“Kids say the darndest things” ~ Art Linkletter
At our dinner table, we give thanks before our meals. We don’t recite a prayer or say grace, we go around the table and each person says “I am thankful for ___________.”
Earlier today while we were driving around town, I mentioned that my Facebook friends are playing “30 Days of Gratitude” and posting every day what they’re grateful for in their lives. We decided tonight at dinner that we would list three things we are thankful for to catch up for November 1, 2 and 3.
We were out driving around because I told the boys in October we would have Gnocchi with Bolognese Ragu as soon as it snowed. Sure enough, we woke to snow falling from the sky, the yard had a good dusting. The boys’ first reaction was “WHOOP! It’s snowing.” Before breakfast was over, they remembered that with snow comes gnocchi. We were picking up the ingredients.
Please remember that my husband and I are on a detox diet. Today I’ve eaten, cherries, apples, raisins, arugula, jicama, tomatoes, avocado, spinach, snow peas, broccoli and green beans. I’ve washed this down with a juice combination of kale, spinach, cucumber, celery, apple and ginger; herbal teas and water. I feel great and I’m not hungry. Cooking for the boys is a challenge. Making gnocchi with Bolognese (a delicious family favorite) was tough. I managed just fine, without issue. My husband couldn’t resist and had a scoop.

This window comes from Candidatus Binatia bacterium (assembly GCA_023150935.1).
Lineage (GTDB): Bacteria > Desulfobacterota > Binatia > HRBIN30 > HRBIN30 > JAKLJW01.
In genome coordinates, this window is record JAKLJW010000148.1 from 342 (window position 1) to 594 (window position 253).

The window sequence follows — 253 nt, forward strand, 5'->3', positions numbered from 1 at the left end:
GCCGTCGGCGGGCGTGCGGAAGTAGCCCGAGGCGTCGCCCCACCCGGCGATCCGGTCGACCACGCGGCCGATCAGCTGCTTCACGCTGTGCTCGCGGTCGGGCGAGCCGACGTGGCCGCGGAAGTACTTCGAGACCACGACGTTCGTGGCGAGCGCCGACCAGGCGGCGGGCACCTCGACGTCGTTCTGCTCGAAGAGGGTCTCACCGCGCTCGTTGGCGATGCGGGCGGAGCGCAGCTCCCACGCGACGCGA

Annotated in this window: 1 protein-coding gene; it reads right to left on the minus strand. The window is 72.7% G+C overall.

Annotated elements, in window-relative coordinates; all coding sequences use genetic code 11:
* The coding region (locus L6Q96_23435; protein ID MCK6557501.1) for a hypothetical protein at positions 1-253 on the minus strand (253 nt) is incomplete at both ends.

We sat around the dinner table and we started giving thanks. I’m not going to say who said what but the list of three things they were grateful for are awesome:
List A: 1. Life, 2. God, 3. Love
List B: 1. Wildlife, 2. Life, 3. Friends
List C: 1. Life, 2. Food, 3. First Snow
I didn’t respond to their lists, nor did I say that I was thankful their responses didn’t include video games. The gnocchi and sauce that took over two hours to make didn’t make the top three list either. I like that they all copied one response from the first, that they are thankful for life. I love that they think in general terms, not one animal specific, just wildlife in its entirety.
The boys said later at dinner that they hoped it would snow tomorrow so they could have a snow day. Poor Southern California kids thought “Snow Day” meant that they don’t have to go to school if it was snowing. Once I stopped laughing, I explained “Snow Days” were called if the roads were unsafe and the buses can’t make it to school. Their eyes grew wide thinking about the amount of snow that would have to fall in order to cancel school. They were disappointed at the difference, hoping their wild dreams of missing school for most of winter would come true.
Until our first snow day, we’ll just give thanks.